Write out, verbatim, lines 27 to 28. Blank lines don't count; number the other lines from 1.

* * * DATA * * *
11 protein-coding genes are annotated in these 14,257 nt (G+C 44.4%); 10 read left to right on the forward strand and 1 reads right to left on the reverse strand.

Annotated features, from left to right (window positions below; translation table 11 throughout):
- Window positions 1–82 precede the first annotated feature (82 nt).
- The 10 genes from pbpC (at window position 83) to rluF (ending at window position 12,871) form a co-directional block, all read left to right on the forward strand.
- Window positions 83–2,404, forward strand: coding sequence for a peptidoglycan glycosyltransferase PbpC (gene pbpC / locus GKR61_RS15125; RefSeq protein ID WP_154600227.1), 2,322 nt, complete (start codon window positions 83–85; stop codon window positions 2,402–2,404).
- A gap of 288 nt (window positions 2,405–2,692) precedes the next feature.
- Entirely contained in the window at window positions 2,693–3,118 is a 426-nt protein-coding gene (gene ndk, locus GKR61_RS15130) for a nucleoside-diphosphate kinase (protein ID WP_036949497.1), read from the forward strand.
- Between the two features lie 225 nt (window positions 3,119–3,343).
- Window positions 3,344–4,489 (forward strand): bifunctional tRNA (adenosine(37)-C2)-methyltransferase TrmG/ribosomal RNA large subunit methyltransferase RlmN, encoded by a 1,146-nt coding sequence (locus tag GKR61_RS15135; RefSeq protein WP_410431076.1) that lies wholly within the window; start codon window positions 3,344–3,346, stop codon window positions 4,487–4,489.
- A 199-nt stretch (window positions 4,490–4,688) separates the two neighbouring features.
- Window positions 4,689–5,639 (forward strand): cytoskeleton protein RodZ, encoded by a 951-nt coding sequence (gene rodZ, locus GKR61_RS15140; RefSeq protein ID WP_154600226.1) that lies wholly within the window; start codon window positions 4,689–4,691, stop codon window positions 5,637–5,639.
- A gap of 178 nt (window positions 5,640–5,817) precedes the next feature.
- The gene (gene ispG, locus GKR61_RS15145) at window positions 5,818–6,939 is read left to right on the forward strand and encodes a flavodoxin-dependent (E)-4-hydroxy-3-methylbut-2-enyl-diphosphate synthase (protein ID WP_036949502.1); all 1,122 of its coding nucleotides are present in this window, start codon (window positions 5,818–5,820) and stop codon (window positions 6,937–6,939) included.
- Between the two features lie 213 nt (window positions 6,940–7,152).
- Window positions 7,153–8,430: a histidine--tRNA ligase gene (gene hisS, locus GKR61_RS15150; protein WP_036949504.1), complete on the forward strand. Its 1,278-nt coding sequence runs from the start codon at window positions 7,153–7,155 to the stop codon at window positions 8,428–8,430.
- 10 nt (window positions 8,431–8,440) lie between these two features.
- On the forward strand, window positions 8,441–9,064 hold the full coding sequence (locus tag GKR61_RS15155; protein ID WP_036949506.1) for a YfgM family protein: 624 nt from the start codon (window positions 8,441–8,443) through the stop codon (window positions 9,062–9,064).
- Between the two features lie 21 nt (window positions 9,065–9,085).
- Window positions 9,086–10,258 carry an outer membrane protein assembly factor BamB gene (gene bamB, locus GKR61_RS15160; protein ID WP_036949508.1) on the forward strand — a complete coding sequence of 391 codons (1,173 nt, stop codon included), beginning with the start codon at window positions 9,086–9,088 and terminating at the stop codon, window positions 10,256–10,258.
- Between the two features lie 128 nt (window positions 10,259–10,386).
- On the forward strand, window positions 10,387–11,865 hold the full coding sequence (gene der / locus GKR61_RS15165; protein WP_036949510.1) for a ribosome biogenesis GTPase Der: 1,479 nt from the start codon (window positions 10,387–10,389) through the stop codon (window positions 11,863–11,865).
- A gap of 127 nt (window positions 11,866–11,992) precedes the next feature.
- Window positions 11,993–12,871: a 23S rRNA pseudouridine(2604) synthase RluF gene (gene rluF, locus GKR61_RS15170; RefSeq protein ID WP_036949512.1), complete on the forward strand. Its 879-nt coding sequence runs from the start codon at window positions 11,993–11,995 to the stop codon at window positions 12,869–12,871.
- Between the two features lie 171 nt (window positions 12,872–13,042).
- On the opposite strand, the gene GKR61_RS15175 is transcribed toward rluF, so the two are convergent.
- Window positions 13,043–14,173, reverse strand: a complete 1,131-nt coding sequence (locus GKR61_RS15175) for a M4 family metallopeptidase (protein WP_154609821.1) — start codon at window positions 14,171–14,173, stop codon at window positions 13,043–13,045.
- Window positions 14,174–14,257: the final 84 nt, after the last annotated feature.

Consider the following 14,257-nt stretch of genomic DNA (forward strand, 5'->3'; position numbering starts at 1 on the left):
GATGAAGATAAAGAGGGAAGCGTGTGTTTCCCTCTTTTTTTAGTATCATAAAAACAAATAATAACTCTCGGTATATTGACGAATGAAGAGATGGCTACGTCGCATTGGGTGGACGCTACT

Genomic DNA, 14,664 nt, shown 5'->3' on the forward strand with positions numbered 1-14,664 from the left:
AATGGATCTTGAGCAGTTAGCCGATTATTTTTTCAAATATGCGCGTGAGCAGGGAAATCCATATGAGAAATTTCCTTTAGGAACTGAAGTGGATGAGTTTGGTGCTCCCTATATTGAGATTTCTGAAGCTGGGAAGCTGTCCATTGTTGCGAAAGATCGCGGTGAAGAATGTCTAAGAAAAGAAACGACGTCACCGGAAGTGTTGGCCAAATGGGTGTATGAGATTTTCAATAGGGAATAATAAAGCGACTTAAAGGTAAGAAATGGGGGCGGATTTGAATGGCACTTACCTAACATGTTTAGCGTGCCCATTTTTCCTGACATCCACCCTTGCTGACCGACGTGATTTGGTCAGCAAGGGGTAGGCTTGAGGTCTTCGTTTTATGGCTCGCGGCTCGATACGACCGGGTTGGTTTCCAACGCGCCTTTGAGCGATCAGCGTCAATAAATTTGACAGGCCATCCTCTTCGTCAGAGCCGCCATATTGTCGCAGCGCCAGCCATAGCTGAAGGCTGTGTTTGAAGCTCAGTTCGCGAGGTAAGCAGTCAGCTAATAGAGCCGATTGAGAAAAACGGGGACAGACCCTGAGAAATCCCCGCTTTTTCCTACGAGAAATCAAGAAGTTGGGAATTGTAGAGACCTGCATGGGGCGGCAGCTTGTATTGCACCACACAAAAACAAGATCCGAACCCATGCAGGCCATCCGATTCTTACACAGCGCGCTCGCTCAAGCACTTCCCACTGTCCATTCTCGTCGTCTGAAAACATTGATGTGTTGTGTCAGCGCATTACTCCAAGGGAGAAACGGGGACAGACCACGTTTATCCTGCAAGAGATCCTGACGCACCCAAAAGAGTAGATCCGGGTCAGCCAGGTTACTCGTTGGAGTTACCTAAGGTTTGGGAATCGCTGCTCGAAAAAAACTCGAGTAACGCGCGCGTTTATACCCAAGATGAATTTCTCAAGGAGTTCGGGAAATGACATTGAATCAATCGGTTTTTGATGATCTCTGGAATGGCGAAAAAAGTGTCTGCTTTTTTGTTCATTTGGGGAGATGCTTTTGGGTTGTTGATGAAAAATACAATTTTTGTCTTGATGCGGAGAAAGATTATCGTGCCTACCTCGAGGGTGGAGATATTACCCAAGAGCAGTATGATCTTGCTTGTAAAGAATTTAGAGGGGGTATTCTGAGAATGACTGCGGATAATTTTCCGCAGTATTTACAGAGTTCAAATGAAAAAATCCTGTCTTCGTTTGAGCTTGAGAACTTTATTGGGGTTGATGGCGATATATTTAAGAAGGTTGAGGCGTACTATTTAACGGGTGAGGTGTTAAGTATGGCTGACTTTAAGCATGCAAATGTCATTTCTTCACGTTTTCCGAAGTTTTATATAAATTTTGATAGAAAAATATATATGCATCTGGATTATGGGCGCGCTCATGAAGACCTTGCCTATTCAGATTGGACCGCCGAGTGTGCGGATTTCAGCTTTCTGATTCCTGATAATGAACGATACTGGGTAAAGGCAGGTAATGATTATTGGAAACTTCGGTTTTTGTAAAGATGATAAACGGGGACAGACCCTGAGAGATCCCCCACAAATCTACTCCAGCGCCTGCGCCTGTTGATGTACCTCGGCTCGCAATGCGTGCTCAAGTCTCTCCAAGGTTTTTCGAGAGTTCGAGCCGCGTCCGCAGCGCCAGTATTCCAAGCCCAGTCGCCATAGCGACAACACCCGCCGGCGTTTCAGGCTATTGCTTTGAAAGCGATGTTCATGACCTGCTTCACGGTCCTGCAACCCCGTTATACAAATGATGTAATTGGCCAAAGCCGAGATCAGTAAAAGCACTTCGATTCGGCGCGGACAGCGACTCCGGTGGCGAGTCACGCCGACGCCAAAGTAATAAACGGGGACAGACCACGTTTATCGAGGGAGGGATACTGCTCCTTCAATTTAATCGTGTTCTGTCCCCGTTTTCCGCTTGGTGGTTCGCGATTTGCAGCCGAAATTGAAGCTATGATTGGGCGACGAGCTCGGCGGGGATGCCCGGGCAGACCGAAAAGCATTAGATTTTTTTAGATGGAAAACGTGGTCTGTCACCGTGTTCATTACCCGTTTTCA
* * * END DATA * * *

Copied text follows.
- Window positions 14,174–14,257: the final 84 nt, after the last annotated feature.

Consider the following 14,257-nt stretch of genomic DNA (forward strand, 5'->3'; position numbering starts at 1 on the left):